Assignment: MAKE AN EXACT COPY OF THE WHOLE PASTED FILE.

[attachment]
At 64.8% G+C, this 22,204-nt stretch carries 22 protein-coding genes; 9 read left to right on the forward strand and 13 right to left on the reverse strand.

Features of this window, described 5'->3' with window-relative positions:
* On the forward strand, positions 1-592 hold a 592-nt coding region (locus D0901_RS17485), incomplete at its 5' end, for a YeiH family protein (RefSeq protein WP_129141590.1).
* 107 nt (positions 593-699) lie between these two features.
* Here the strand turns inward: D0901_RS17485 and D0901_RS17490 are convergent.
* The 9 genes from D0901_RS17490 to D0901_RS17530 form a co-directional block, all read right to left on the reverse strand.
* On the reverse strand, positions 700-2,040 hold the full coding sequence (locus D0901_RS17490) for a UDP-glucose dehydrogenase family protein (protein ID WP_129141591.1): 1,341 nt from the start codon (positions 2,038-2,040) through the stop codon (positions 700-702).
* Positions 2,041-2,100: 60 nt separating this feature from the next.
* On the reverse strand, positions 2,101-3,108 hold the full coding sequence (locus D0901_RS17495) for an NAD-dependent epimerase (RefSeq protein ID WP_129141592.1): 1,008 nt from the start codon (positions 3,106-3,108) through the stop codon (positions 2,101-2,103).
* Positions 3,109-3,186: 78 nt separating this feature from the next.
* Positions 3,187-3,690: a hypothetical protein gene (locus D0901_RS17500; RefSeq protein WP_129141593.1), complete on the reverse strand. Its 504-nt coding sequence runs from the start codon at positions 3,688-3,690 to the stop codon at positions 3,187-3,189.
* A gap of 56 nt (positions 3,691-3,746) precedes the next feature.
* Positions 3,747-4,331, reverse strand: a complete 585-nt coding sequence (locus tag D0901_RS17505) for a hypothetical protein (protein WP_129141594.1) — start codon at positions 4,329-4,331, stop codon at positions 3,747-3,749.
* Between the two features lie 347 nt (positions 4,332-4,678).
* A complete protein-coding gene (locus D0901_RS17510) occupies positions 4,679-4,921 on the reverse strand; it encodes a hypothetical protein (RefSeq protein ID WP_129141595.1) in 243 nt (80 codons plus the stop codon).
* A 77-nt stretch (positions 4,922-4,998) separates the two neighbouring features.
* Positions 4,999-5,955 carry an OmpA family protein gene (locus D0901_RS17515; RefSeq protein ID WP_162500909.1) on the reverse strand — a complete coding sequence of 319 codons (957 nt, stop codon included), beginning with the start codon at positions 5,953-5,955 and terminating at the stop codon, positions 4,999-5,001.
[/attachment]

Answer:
At 64.8% G+C, this 22,204-nt stretch carries 22 protein-coding genes; 9 read left to right on the forward strand and 13 right to left on the reverse strand.

Features of this window, described 5'->3' with window-relative positions:
* On the forward strand, positions 1-592 hold a 592-nt coding region (locus D0901_RS17485), incomplete at its 5' end, for a YeiH family protein (RefSeq protein WP_129141590.1).
* 107 nt (positions 593-699) lie between these two features.
* Here the strand turns inward: D0901_RS17485 and D0901_RS17490 are convergent.
* The 9 genes from D0901_RS17490 to D0901_RS17530 form a co-directional block, all read right to left on the reverse strand.
* On the reverse strand, positions 700-2,040 hold the full coding sequence (locus D0901_RS17490) for a UDP-glucose dehydrogenase family protein (protein ID WP_129141591.1): 1,341 nt from the start codon (positions 2,038-2,040) through the stop codon (positions 700-702).
* Positions 2,041-2,100: 60 nt separating this feature from the next.
* On the reverse strand, positions 2,101-3,108 hold the full coding sequence (locus D0901_RS17495) for an NAD-dependent epimerase (RefSeq protein ID WP_129141592.1): 1,008 nt from the start codon (positions 3,106-3,108) through the stop codon (positions 2,101-2,103).
* Positions 3,109-3,186: 78 nt separating this feature from the next.
* Positions 3,187-3,690: a hypothetical protein gene (locus D0901_RS17500; RefSeq protein WP_129141593.1), complete on the reverse strand. Its 504-nt coding sequence runs from the start codon at positions 3,688-3,690 to the stop codon at positions 3,187-3,189.
* A gap of 56 nt (positions 3,691-3,746) precedes the next feature.
* Positions 3,747-4,331, reverse strand: a complete 585-nt coding sequence (locus tag D0901_RS17505) for a hypothetical protein (protein WP_129141594.1) — start codon at positions 4,329-4,331, stop codon at positions 3,747-3,749.
* Between the two features lie 347 nt (positions 4,332-4,678).
* A complete protein-coding gene (locus D0901_RS17510) occupies positions 4,679-4,921 on the reverse strand; it encodes a hypothetical protein (RefSeq protein ID WP_129141595.1) in 243 nt (80 codons plus the stop codon).
* A 77-nt stretch (positions 4,922-4,998) separates the two neighbouring features.
* Positions 4,999-5,955 carry an OmpA family protein gene (locus D0901_RS17515; RefSeq protein ID WP_162500909.1) on the reverse strand — a complete coding sequence of 319 codons (957 nt, stop codon included), beginning with the start codon at positions 5,953-5,955 and terminating at the stop codon, positions 4,999-5,001.